Rep. Lauren Boebert's public fondling incident may have violated Colorado public indecency laws.
But a local defense attorney told Insider that it's unlikely she would face charges.
Boebert was caught on camera appearing to grope her date during a theatre production of "Beetlejuice."
Colorado Rep. Lauren Boebert's caught-on-camera fondling incident may have violated the state's public indecency laws, but it's pretty unlikely that she'd ever be charged, a local defense attorney says.
Boebert has faced ridicule after being kicked out of the Buell Theatre in Denver for causing a disturbance during a production of the musical "Beetlejuice."
In a video obtained by 9News, the conservative lawmaker — who has railed against LGBTQ+ Americans and "groomers" — can be seen vaping, having her chest groped by her date, and grabbing near her date's crotch while sitting in the audience.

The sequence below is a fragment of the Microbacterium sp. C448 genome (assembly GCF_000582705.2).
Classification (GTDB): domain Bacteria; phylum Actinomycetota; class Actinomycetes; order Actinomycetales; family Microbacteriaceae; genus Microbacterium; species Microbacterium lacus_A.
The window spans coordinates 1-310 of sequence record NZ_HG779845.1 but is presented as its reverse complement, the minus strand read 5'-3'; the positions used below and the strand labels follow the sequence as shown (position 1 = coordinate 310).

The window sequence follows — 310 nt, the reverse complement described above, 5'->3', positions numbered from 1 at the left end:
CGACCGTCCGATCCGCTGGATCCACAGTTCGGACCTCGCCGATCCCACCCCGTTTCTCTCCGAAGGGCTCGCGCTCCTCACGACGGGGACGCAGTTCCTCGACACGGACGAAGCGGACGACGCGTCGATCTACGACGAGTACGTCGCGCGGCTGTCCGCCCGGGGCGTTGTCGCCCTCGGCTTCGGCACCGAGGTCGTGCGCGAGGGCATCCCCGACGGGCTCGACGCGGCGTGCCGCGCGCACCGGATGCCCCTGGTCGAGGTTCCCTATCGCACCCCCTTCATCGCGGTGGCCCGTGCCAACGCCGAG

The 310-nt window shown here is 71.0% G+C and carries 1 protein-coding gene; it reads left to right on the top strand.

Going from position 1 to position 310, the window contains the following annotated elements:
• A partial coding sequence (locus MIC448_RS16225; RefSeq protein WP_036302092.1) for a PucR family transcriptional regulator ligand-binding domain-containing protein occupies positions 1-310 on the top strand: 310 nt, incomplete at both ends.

Colorado's public indecency law states that "a lewd fondling or caress of the body of another person" isn't allowed in a public place or where a member of the public might view it.
Denver defense attorney Matthew Martin, who lists indecent exposure as one of his specialties, told Insider that he thinks Boebert "could be prosecuted for public indecency for their lewd caress or fondling of another's body in a public place or where that conduct was reasonably expected to be viewed by members of the public."
But just because prosecution would be possible, doesn't mean it's likely.
"I doubt the police will file charges unless a member of the public observed the caressing and filed a complaint rather than base charges off of the video," Martin added.
Police have not announced any charges against Boebert, and a spokesperson for the District Attorney's office told Newsweek the office does not plan to file charges.
Boebert, who filed for divorce from her husband earlier this year, publicly apologized in a Facebook post and said her behavior was "unacceptable." She also said that she won't be going on future dates with the man from the theatre.
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